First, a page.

Line for outside combustion air?
Setup, current natural gas furnace for the first floor is in a closet on an outside wall of a finished basement (basement has it's own separate system). Due to the slope of the land outside, any lines going to the outside must be run parallel to the wall for about 8 feet before turning and going outside.
One of the salesmen that I've had come out mentioned the need for two lines running to the outside of the house for the furnace, one line for intake of combustion air, the other for the exhaust. In talking to another salesman, he said his plan is to only run an exhaust line to the outside. He's planning on running a 2" intake line from furnace into the main part of the finished basement and pull the combustion air from there.
The current 12 year old furnace is sitting behind a louvered door and therefore is actually pulling combustion air from the basement, but it seems like the second salesman is trying to cut corners by running the intake line a couple of feet into the basement rather than outside. What would you guys recommend in this situation?
Currently. Your basement furnace is using more fuel to keep the basement warm. Because the basement must now pull in outdoor air to replace the combustion air that the first floor furnace is using.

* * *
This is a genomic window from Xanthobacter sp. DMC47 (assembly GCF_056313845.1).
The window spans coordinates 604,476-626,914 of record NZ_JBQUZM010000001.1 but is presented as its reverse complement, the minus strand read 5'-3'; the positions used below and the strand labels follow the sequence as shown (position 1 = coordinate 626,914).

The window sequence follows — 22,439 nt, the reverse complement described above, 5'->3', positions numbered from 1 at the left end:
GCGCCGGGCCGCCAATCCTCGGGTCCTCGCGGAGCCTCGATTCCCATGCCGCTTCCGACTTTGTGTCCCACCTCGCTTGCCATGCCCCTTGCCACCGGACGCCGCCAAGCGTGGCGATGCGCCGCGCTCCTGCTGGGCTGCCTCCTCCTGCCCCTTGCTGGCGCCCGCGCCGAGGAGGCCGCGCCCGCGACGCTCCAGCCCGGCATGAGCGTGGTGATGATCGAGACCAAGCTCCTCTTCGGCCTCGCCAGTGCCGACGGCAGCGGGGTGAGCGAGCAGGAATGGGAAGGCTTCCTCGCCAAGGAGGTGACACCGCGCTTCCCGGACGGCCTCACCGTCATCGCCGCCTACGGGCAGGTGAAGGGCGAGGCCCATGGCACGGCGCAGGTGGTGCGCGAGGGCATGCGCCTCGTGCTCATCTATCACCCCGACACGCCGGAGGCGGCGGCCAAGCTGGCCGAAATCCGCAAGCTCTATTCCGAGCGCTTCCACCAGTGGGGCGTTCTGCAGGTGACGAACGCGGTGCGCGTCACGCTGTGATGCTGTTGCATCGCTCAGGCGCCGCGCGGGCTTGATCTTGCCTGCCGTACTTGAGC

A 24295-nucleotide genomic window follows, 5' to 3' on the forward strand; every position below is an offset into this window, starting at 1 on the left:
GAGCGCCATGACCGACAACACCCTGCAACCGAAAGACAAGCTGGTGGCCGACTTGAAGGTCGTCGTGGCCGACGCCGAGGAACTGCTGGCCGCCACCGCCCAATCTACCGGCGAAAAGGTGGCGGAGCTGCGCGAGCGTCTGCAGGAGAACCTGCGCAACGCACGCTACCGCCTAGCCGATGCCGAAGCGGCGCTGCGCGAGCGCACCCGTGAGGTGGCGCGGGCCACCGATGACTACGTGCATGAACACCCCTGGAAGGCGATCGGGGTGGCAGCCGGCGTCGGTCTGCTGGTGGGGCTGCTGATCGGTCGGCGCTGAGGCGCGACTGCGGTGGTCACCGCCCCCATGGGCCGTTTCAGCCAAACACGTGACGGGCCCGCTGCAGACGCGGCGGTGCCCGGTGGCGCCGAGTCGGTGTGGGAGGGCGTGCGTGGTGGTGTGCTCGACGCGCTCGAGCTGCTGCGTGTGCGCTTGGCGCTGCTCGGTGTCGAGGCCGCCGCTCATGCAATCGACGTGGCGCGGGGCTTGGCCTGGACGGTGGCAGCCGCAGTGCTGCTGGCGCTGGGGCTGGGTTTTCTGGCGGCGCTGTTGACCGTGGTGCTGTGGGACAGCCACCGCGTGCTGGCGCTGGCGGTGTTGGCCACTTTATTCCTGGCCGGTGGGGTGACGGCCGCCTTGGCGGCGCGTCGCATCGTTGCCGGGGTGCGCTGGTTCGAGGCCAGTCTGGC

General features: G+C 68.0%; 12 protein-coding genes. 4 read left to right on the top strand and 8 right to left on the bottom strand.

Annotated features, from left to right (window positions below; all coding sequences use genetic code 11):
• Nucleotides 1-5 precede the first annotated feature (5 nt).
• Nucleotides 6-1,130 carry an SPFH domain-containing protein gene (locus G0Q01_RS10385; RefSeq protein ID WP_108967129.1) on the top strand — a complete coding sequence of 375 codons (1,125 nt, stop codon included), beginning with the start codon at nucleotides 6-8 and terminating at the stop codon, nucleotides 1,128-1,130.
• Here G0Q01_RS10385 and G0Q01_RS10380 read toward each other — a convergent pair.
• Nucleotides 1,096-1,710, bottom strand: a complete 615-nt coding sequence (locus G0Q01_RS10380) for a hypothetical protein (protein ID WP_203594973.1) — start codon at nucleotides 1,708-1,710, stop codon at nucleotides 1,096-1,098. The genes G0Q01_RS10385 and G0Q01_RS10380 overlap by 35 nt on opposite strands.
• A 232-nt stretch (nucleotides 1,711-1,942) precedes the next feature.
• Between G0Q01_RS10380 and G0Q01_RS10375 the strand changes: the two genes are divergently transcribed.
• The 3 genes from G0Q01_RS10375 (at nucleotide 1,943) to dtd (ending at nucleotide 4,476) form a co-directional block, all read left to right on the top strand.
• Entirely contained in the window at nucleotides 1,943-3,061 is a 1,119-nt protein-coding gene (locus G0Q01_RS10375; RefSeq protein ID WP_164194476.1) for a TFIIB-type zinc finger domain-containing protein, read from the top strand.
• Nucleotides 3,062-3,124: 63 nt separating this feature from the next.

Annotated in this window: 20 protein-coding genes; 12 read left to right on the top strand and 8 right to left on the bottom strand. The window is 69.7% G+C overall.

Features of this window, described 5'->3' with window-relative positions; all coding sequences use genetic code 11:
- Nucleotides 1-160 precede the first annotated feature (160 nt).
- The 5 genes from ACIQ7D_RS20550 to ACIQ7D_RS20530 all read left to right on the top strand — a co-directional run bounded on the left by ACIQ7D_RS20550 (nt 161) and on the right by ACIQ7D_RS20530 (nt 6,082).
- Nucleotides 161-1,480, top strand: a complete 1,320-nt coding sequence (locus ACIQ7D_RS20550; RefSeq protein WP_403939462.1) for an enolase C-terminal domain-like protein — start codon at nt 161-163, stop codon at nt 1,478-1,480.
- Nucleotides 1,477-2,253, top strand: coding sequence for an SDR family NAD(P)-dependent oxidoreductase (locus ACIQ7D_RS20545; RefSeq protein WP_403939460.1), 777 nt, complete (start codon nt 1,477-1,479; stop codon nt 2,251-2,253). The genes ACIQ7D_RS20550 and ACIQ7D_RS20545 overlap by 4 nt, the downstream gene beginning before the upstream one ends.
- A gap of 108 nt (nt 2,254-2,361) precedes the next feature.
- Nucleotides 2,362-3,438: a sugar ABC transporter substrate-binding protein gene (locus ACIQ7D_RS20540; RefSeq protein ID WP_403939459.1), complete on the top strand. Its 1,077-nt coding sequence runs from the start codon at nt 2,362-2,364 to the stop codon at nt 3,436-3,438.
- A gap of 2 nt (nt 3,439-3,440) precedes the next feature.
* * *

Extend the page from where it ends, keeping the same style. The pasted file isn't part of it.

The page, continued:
By running a combustion air intake from the outside. You save of gas for both the first and basement.
The second contractor may be trying to get the job by keeping install cost low.
But it will cost you more in operating cost.
If you want high efficiency, and fuel savings, 2 pipe system.
I assume that a 2" line would be applicable for a 90%+ furnace. What would be the size of the fresh air intake line be for a 80% furnace?
80% furnaces don't normally have sealed combustion.
A 80% and 90% furnace of the same BTU input, would have similar air intake requirements. The burners should not be significantly different, only the additonal of a secondary heat exchanger and perhaps a inducer designed for high static pressure and more condensation would be the difference.
Most 80% furnaces are not designed for a sealed combustion intake.
If you have an 80% furnace in an enclosed furnace room (with a tube running to the outside for air), is this not somewhat equivalent to a seal combustion intake design?
In the situation described above, should the intake also be 4" like the exhaust?
If the furnace room door is solid.
Intake size depends on furnace BTU.